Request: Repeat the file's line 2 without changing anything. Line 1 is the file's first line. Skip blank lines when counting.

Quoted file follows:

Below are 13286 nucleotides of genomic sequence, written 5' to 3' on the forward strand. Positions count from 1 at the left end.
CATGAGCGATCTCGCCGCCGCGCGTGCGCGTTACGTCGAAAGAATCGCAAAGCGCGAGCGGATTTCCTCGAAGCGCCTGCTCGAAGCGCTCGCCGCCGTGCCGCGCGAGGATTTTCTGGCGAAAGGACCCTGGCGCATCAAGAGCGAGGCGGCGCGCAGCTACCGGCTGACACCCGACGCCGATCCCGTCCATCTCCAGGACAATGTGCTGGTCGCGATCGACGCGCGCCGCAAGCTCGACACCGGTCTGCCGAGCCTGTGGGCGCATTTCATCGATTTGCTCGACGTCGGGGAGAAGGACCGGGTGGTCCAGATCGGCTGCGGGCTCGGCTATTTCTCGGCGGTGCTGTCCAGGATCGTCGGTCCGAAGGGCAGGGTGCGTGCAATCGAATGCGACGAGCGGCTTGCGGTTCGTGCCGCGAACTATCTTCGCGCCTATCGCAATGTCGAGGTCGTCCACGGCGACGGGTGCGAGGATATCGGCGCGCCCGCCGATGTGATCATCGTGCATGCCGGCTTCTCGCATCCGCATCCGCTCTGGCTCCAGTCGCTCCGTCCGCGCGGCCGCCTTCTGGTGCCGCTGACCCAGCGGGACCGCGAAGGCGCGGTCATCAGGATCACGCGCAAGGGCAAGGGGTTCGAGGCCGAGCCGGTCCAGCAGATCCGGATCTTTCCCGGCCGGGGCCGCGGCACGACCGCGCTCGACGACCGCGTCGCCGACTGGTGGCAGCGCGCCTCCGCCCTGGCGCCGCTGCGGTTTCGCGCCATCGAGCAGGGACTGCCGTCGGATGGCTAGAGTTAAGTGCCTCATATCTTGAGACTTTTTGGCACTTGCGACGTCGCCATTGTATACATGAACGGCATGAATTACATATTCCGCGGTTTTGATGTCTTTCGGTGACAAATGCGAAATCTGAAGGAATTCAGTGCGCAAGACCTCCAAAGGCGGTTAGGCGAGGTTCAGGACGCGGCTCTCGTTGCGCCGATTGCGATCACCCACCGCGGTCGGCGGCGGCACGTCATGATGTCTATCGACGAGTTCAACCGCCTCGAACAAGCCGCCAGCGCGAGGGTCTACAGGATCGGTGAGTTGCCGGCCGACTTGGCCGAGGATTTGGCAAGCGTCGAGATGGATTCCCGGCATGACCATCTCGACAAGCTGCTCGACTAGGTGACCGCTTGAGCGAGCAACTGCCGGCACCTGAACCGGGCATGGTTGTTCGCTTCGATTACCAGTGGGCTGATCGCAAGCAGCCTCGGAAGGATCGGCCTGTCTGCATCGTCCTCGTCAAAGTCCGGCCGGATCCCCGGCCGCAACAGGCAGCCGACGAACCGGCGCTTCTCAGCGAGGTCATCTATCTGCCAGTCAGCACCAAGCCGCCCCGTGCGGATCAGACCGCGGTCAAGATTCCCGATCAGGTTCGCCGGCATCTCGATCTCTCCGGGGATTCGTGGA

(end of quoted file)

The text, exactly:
CATGAGCGATCTCGCCGCCGCGCGTGCGCGTTACGTCGAAAGAATCGCAAAGCGCGAGCGGATTTCCTCGAAGCGCCTGCTCGAAGCGCTCGCCGCCGTGCCGCGCGAGGATTTTCTGGCGAAAGGACCCTGGCGCATCAAGAGCGAGGCGGCGCGCAGCTACCGGCTGACACCCGACGCCGATCCCGTCCATCTCCAGGACAATGTGCTGGTCGCGATCGACGCGCGCCGCAAGCTCGACACCGGTCTGCCGAGCCTGTGGGCGCATTTCATCGATTTGCTCGACGTCGGGGAGAAGGACCGGGTGGTCCAGATCGGCTGCGGGCTCGGCTATTTCTCGGCGGTGCTGTCCAGGATCGTCGGTCCGAAGGGCAGGGTGCGTGCAATCGAATGCGACGAGCGGCTTGCGGTTCGTGCCGCGAACTATCTTCGCGCCTATCGCAATGTCGAGGTCGTCCACGGCGACGGGTGCGAGGATATCGGCGCGCCCGCCGATGTGATCATCGTGCATGCCGGCTTCTCGCATCCGCATCCGCTCTGGCTCCAGTCGCTCCGTCCGCGCGGCCGCCTTCTGGTGCCGCTGACCCAGCGGGACCGCGAAGGCGCGGTCATCAGGATCACGCGCAAGGGCAAGGGGTTCGAGGCCGAGCCGGTCCAGCAGATCCGGATCTTTCCCGGCCGGGGCCGCGGCACGACCGCGCTCGACGACCGCGTCGCCGACTGGTGGCAGCGCGCCTCCGCCCTGGCGCCGCTGCGGTTTCGCGCCATCGAGCAGGGACTGCCGTCGGATGGCTAGAGTTAAGTGCCTCATATCTTGAGACTTTTTGGCACTTGCGACGTCGCCATTGTATACATGAACGGCATGAATTACATATTCCGCGGTTTTGATGTCTTTCGGTGACAAATGCGAAATCTGAAGGAATTCAGTGCGCAAGACCTCCAAAGGCGGTTAGGCGAGGTTCAGGACGCGGCTCTCGTTGCGCCGATTGCGATCACCCACCGCGGTCGGCGGCGGCACGTCATGATGTCTATCGACGAGTTCAACCGCCTCGAACAAGCCGCCAGCGCGAGGGTCTACAGGATCGGTGAGTTGCCGGCCGACTTGGCCGAGGATTTGGCAAGCGTCGAGATGGATTCCCGGCATGACCATCTCGACAAGCTGCTCGACTAGGTGACCGCTTGAGCGAGCAACTGCCGGCACCTGAACCGGGCATGGTTGTTCGCTTCGATTACCAGTGGGCTGATCGCAAGCAGCCTCGGAAGGATCGGCCTGTCTGCATCGTCCTCGTCAAAGTCCGGCCGGATCCCCGGCCGCAACAGGCAGCCGACGAACCGGCGCTTCTCAGCGAGGTCATCTATCTGCCAGTCAGCACCAAGCCGCCCCGTGCGGATCAGACCGCGGTCAAGATTCCCGATCAGGTTCGCCGGCATCTCGATCTCTCCGGGGATTCGTGGA